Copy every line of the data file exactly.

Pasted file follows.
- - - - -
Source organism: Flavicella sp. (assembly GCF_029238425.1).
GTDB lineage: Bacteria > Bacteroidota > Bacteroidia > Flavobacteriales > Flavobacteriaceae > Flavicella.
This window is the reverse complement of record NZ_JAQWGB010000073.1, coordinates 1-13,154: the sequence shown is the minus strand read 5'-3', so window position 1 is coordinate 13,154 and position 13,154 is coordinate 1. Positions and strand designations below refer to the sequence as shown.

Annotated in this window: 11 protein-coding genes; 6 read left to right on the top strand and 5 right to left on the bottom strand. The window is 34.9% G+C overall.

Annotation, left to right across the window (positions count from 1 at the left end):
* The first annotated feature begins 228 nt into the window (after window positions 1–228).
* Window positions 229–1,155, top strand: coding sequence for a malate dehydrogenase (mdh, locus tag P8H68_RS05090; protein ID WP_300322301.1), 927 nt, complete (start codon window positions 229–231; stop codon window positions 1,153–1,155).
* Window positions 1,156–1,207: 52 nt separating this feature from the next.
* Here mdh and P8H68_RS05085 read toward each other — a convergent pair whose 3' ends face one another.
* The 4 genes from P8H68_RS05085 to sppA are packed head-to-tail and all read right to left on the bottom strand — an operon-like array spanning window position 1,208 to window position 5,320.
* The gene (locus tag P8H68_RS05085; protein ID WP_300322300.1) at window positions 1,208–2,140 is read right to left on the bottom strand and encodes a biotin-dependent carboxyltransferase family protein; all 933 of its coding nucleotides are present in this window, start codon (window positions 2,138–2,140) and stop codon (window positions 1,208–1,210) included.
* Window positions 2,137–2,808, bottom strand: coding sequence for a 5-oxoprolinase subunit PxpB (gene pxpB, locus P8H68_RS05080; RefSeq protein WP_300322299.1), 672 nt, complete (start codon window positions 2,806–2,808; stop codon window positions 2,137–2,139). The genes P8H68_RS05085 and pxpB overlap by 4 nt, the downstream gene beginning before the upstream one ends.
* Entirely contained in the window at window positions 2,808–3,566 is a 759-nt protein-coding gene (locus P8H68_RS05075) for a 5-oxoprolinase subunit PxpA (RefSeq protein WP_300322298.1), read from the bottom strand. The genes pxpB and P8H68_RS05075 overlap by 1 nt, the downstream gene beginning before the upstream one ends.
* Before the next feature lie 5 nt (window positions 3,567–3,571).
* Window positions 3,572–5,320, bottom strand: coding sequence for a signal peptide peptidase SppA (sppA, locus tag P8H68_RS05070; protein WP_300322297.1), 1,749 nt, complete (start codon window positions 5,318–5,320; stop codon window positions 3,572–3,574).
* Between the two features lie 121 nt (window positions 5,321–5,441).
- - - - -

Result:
Source organism: Flavicella sp. (assembly GCF_029238425.1).
GTDB lineage: Bacteria > Bacteroidota > Bacteroidia > Flavobacteriales > Flavobacteriaceae > Flavicella.
This window is the reverse complement of record NZ_JAQWGB010000073.1, coordinates 1-13,154: the sequence shown is the minus strand read 5'-3', so window position 1 is coordinate 13,154 and position 13,154 is coordinate 1. Positions and strand designations below refer to the sequence as shown.

Annotated in this window: 11 protein-coding genes; 6 read left to right on the top strand and 5 right to left on the bottom strand. The window is 34.9% G+C overall.

Annotation, left to right across the window (positions count from 1 at the left end):
* The first annotated feature begins 228 nt into the window (after window positions 1–228).
* Window positions 229–1,155, top strand: coding sequence for a malate dehydrogenase (mdh, locus tag P8H68_RS05090; protein ID WP_300322301.1), 927 nt, complete (start codon window positions 229–231; stop codon window positions 1,153–1,155).
* Window positions 1,156–1,207: 52 nt separating this feature from the next.
* Here mdh and P8H68_RS05085 read toward each other — a convergent pair whose 3' ends face one another.
* The 4 genes from P8H68_RS05085 to sppA are packed head-to-tail and all read right to left on the bottom strand — an operon-like array spanning window position 1,208 to window position 5,320.
* The gene (locus tag P8H68_RS05085; protein ID WP_300322300.1) at window positions 1,208–2,140 is read right to left on the bottom strand and encodes a biotin-dependent carboxyltransferase family protein; all 933 of its coding nucleotides are present in this window, start codon (window positions 2,138–2,140) and stop codon (window positions 1,208–1,210) included.
* Window positions 2,137–2,808, bottom strand: coding sequence for a 5-oxoprolinase subunit PxpB (gene pxpB, locus P8H68_RS05080; RefSeq protein WP_300322299.1), 672 nt, complete (start codon window positions 2,806–2,808; stop codon window positions 2,137–2,139). The genes P8H68_RS05085 and pxpB overlap by 4 nt, the downstream gene beginning before the upstream one ends.
* Entirely contained in the window at window positions 2,808–3,566 is a 759-nt protein-coding gene (locus P8H68_RS05075) for a 5-oxoprolinase subunit PxpA (RefSeq protein WP_300322298.1), read from the bottom strand. The genes pxpB and P8H68_RS05075 overlap by 1 nt, the downstream gene beginning before the upstream one ends.
* Before the next feature lie 5 nt (window positions 3,567–3,571).
* Window positions 3,572–5,320, bottom strand: coding sequence for a signal peptide peptidase SppA (sppA, locus tag P8H68_RS05070; protein WP_300322297.1), 1,749 nt, complete (start codon window positions 5,318–5,320; stop codon window positions 3,572–3,574).
* Between the two features lie 121 nt (window positions 5,321–5,441).